5. #85
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    Quote Originally Posted by amaranth farm View Post

    Your bump seems to indicate again anyone trying to differentiate themselves, at least as far as eschewing vac/ro/defoamer, is using a less than ethical approach which is damaging, or has the potential to damage, the industry. Yes?
    Yes I think that is a generally accurate view of my opinion on the matter. And my bump is because this has recently come up in some conversations related to a couple markets I participate in. Another maple producer has been suggesting that my product is inferior to theirs as I use an RO.... I am generally curious, as I was when I posted this thread originally, as to why producers would choose to suggest that using an RO makes inferior product just to get a sale.
    About 750 taps on High Vac.
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    Airtech 3 hp LR Pump
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    www.littlehogbackfarm.com

  6. #86
    amaranth farm Guest

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    Radio Silence.
    Last edited by amaranth farm; 04-06-2018 at 02:05 PM.

  7. #87
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    UVM Proctor Maple Research Center, Underhill Ctr, VT
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    Quote Originally Posted by amaranth farm View Post
    ... anyone trying to differentiate themselves, at least as far as eschewing vac/ro/defoamer, is using a less than ethical approach which is damaging, or has the potential to damage, the industry. Yes?
    Differentiating oneself from the competition is not, in and of itself, unethical or damaging to the industry. It comes down to more the WAY in which the differences are made.

    For example, you can't advertise your syrup as being "below the lead level of most maple syrup", as it implies that most other syrups have higher lead.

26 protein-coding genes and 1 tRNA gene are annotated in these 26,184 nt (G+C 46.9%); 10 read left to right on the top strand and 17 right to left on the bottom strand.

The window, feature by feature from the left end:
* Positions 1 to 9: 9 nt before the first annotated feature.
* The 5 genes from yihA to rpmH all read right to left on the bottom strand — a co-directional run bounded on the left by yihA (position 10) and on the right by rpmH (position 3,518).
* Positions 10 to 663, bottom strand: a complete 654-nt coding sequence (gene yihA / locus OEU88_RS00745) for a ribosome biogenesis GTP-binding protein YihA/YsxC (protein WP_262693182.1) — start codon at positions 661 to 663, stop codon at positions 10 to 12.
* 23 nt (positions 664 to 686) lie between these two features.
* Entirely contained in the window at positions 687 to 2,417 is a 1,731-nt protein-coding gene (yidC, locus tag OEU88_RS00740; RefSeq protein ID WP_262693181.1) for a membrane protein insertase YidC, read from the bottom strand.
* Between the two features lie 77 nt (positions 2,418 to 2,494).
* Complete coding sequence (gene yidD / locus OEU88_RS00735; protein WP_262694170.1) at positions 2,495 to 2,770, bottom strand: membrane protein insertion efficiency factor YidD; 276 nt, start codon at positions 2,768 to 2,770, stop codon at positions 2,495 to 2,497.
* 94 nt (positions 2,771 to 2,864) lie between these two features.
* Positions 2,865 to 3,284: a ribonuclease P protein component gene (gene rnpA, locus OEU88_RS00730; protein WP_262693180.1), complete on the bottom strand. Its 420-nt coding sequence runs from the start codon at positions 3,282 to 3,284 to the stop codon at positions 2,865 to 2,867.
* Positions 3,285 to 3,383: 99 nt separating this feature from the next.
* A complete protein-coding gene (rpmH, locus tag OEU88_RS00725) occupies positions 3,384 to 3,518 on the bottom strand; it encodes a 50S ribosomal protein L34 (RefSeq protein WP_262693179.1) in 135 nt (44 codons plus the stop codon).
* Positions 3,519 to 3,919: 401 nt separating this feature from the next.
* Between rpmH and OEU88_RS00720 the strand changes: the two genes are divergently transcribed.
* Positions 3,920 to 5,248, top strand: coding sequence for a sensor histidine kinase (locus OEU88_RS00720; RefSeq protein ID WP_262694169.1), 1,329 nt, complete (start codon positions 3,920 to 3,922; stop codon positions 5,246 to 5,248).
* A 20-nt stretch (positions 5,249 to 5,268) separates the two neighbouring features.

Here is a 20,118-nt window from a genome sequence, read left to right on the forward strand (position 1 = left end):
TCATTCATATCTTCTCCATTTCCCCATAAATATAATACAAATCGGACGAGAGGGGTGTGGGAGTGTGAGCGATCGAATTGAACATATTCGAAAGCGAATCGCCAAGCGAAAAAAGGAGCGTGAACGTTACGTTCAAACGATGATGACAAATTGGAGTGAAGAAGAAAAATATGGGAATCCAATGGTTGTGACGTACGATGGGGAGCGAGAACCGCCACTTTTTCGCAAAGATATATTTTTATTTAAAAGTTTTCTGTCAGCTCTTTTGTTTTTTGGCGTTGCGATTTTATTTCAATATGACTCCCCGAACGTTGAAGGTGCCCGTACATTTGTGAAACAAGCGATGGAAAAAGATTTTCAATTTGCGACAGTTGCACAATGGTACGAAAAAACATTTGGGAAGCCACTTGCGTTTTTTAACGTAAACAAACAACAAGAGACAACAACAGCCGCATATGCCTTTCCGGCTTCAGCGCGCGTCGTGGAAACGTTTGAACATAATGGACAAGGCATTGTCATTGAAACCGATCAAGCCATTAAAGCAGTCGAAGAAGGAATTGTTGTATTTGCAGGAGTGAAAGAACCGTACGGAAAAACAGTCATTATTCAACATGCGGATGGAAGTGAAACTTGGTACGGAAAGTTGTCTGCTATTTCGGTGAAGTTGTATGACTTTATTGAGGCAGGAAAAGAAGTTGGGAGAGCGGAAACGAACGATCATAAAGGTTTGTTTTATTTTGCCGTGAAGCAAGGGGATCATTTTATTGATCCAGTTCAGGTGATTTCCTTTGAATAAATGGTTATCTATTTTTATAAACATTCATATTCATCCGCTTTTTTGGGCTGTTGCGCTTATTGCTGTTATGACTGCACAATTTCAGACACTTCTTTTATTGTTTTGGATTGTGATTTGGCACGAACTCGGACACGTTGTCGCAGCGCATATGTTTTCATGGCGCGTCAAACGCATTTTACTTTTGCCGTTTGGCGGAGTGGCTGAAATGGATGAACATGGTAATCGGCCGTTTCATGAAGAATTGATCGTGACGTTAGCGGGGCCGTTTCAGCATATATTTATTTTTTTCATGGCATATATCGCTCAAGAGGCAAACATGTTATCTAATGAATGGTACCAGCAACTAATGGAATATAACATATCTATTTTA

Another example, "no paraformaldehyde used in our maple production." It is not permitted to use paraformaldehyde anywhere in maple production, but this sort of statement implies that others do use it.

    Producers need to distinguish their product in a way that doesn't impugn the purity of the product overall or put others in a negative light. It's a fine line.

    The type of advertising used in the above examples would, most likely, be illegal and subject to regulatory action.

    Several years of research have shown that RO syrup, from the same batch of sap, makes syrup that has a flavor indistinguishable from that made by non-RO sap (or high-RO sap).

    The thing I find a bit ironic/amusing in all of this is that some people who claim that syrup made the "old-fashioned" way over a wood fire without RO, is better because it has a nice smoky flavor. Technically that would be an off-flavor and not allowed in maple syrup. You might have gotten accustomed to it and actually like that flavor, but it is not a flavor that is inherent in maple syrup...it is contamination.
    Last edited by DrTimPerkins; 04-06-2018 at 07:36 AM.
    Dr. Tim Perkins
    UVM Proctor Maple Research Ctr
    http://www.uvm.edu/~pmrc
    Timothy.Perkins@uvm.edu

  8. #88
    amaranth farm Guest

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    Radio Silence.
    Last edited by amaranth farm; 04-06-2018 at 02:05 PM.

  9. #89
    amaranth farm Guest

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    Radio Silence.
    Last edited by amaranth farm; 04-06-2018 at 02:06 PM.

  10. #90
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    westfield ma
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    Quote Originally Posted by DrTimPerkins View Post
    Differentiating oneself from the competition is not, in and of itself, unethical or damaging to the industry. It comes down to more the WAY in which the differences are made.

    For example, you can't advertise your syrup as being "below the lead level of most maple syrup", as it implies that most other syrups have higher lead.

    Another example, "no paraformaldehyde used in our maple production." It is not permitted to use paraformaldehyde anywhere in maple production, but this sort of statement implies that others do use it.

    Producers need to distinguish their product in a way that doesn't impugn the purity of the product overall or put others in a negative light. It's a fine line.

    The type of advertising used in the above examples would, most likely, be illegal and subject to regulatory action.
    thank you dr tim
    2x6 leader WSE with AUF, hood,preheater